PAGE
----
Saturday, August 27, 2011


 ST. FRANCISVILLE, LA -   There are things in our collective past that we Americans would like to forget.  We would prefer to hide from the truth and pretend that certain situations did not arise, that injustice did not flourish sanctioned by government and custom.  Perhaps this is why some ghosts still inhabit this earth without moving on; to serve as a reminder of what happens when we have one set of morals we preach that differs horribly from what we practice. 

General David Bradford built the Myrtles Plantation in 1796, despite the fact that he was warned ahead of time NOT to place his home there.  The choice of location for the two-storied wood-frame home was a scared place for local indigenous people who had buried their dead among the beautiful trees and lush landscape.  Undaunted, the General had the graves and skeletal remains removed and continued with his plan. Perhaps this helps to explain why this location saw so much hardship and horror.  Ten murders and at least one suicide have occurred in the home.
The most tragic of these murders concerned the General’s grandchildren.  His son-in-law Clarke Woodruff practiced what many southern plantation owners felt was their due.  He forced himself on one of his slaves, a young woman named Cleo who worked in the kitchen.

This made the situation inside the home difficult for everyone.  Like many woman of the time the General’s daughter was forced to pretend that she was completely unaware of what was going on, Cleo had to endure a horrible burden.  She lived in fear of either being sold, and being far away from her family who also lived on the Plantation, or being sent out into the fields, which meant tortuous work in intolerable conditions.

The life expectancy for a slave at the time was under thirty years of age, such was the toll of being overworked in extreme poverty conditions. Cleo maintained good relationships with her fellow servants and in an effort to help them she put her own security at risk by eavesdropping on the conversation that Woodruff had with the overseers. She could in this way let them know who might be sold, whether families would be allowed to remain together, and who might face punishment.  One day the unfortunate young woman was caught in the act, her own punishment was heinously cruel: Woodruff himself cut off her ear.  After this incident the poor woman was never seen without a kerchief covering her head to hide this mutilation. Her existence was now one of desperation.  No longer did she have to worry about Woodruff forcing himself on her, but now her place in the household was tenuous.  She might be sold, or sent to the field. Desperate she decided on a tragic course of action. When one of the Woodruff’s young daughters had a birthday Cleo baked a cake into which she had stirred the juice of Oleander leaves.  Oleander leaves contain a poison that was often used for medical purposes and Cleo was no doubt aware of this.  Thinking that she had put in only enough to cause them a momentary distress from which she could then seem to nurse them back to health, she served the cake to the young girls and their mother.  She was confident that when they saw how well she dealt with this emergency and how well she took care of them, her place in the household would be assured once again.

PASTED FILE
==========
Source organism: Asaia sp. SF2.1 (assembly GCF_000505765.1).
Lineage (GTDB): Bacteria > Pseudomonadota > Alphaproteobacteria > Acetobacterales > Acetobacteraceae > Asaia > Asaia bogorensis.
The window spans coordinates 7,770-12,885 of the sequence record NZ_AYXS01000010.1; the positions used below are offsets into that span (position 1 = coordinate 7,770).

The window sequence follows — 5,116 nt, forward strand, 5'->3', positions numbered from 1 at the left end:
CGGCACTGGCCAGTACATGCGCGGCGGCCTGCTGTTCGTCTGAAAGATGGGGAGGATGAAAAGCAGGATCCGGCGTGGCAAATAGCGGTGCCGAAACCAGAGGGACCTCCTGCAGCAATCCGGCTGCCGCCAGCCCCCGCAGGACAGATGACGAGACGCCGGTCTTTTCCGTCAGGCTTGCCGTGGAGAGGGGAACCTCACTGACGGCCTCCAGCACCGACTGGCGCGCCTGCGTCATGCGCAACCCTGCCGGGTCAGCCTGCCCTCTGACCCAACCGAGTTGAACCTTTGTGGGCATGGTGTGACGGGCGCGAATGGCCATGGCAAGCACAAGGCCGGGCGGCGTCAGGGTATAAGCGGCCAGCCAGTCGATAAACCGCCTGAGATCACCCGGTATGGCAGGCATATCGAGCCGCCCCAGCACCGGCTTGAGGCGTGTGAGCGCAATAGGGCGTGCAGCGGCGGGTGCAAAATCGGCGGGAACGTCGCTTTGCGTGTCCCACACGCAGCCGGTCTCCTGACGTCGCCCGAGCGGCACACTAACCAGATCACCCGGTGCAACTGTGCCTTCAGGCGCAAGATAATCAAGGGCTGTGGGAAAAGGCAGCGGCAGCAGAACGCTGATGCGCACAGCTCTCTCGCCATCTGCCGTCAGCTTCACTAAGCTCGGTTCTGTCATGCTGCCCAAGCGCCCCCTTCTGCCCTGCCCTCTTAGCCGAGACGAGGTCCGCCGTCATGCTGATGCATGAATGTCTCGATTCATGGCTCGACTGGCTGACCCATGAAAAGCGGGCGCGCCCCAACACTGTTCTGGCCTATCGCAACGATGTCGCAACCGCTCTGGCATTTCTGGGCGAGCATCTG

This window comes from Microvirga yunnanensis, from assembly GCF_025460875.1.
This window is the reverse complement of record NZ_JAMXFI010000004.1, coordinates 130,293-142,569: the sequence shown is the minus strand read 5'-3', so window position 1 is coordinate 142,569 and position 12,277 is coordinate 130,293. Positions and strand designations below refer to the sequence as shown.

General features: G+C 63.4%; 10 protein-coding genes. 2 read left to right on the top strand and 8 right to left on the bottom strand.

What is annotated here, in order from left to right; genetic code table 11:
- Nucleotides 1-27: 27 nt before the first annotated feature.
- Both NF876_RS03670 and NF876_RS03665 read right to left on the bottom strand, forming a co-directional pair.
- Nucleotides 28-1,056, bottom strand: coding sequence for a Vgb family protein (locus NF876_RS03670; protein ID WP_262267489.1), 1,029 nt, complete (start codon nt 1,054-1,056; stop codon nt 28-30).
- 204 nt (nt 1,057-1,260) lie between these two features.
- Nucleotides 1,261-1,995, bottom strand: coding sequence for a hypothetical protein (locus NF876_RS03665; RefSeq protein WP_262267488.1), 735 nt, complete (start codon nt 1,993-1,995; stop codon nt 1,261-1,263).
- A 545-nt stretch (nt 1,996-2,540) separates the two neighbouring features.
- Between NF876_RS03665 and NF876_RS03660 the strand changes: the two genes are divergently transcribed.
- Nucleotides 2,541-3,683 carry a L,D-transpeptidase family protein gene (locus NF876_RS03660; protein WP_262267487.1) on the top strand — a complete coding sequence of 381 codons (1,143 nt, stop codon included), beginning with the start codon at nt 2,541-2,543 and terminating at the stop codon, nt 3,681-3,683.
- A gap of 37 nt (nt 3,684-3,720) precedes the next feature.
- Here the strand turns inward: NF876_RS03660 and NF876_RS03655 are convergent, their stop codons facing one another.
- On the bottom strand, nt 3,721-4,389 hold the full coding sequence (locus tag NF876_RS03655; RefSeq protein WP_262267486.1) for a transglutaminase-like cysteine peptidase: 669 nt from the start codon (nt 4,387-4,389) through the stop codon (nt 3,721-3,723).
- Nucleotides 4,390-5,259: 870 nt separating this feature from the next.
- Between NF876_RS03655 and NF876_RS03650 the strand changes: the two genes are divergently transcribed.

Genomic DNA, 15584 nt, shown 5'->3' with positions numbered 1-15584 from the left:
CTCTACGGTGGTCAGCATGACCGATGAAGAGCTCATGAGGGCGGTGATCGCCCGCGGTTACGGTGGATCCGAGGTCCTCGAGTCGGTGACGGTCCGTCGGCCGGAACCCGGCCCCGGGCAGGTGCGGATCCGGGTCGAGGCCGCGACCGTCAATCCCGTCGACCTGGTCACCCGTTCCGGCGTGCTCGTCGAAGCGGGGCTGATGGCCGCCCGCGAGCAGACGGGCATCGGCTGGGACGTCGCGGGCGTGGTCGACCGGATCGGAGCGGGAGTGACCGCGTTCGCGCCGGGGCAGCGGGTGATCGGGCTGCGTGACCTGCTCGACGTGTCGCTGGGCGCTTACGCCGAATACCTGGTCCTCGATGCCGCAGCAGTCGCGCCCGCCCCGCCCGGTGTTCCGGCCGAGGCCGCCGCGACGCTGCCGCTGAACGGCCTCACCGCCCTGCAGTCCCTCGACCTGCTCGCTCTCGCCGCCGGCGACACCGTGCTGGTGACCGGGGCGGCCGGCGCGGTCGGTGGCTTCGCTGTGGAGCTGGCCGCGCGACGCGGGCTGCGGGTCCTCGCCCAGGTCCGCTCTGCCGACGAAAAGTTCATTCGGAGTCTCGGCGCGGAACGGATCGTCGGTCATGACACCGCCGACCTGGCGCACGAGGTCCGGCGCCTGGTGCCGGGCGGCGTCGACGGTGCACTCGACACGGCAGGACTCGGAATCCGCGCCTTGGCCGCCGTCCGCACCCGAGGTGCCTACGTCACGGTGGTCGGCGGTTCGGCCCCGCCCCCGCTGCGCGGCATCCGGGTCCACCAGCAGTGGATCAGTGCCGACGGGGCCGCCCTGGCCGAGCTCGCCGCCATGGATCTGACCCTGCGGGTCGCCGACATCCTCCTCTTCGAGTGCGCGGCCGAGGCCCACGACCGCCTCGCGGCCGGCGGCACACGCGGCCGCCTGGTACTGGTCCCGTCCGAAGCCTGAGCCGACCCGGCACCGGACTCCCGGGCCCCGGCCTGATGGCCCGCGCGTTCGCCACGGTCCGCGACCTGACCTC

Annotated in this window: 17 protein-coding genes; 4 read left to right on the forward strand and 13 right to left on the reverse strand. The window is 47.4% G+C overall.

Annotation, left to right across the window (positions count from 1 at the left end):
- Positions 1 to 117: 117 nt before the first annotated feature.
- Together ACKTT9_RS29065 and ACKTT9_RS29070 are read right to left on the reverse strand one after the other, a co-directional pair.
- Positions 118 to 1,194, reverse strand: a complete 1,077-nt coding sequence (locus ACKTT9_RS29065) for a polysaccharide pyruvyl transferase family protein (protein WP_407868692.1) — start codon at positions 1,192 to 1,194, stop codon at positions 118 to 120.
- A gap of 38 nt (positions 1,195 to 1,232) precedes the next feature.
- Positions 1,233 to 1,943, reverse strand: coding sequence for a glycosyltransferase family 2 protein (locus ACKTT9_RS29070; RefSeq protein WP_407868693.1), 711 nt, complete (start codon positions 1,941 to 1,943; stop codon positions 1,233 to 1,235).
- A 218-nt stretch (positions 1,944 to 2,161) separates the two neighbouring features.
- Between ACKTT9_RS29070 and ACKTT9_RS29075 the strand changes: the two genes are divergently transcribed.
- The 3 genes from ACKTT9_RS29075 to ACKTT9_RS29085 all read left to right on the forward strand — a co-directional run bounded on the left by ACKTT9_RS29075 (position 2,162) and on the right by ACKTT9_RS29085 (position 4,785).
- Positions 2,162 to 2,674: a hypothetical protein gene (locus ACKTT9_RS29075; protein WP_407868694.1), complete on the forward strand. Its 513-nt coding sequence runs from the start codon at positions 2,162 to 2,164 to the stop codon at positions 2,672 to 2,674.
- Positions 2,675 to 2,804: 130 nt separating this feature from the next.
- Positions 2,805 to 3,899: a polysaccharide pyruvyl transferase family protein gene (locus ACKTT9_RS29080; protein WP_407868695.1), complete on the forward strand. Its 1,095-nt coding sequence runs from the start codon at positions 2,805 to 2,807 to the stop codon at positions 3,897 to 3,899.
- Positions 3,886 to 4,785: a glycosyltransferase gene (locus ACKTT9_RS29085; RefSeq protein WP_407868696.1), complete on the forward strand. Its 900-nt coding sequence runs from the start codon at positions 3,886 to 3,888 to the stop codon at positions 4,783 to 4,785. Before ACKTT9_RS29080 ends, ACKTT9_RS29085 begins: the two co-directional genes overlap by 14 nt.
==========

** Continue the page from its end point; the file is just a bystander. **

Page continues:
Quickly, however, she found that she had miscalculated.  Cleo stayed with them, giving them water, seeing them as comfortable as possible as was her plan, but she had given them too much and even as she held the children they died, as did their mother. In a blind panic the poor woman ran out of the house and down the path to the plantation’s slave quarters. She sought help from her family, but when the other slaves heard of the events they were horrified that she might draw the anger of the whole community down on them.  They hung Cleo to keep a mob from killing all of the plantation’s slaves.
Clarke Woodruff, who returned home to find that he was a widower and his children were dead, was there after a broken man.  It’s doubtful that Woodruff ever saw his own fault in his misfortune.  Ironically during a time when southern men prided themselves on Christian duty, honor, and manners had Woodruff genuinely acted with any of these qualities his family would not have suffered as they did.

Even today visitors to the Myrtles Plantation often witness the image of a woman wearing a kerchief around her head, and young girls are seen playing merrily on the grounds.  A pretty woman in old southern dress gazes curiously down the staircase as if she wants to see who is entering her home.  A mirror that dates back to the time of the tragedy has often been claimed as having the outlines of faces visible in the glass. 

Myrtles posted this photo of Chloe's ghost. (Center of photo just behind the beam)
Unsolved Mysteries - Myrtles Plantation
For more information: & the Myrtles Plantation

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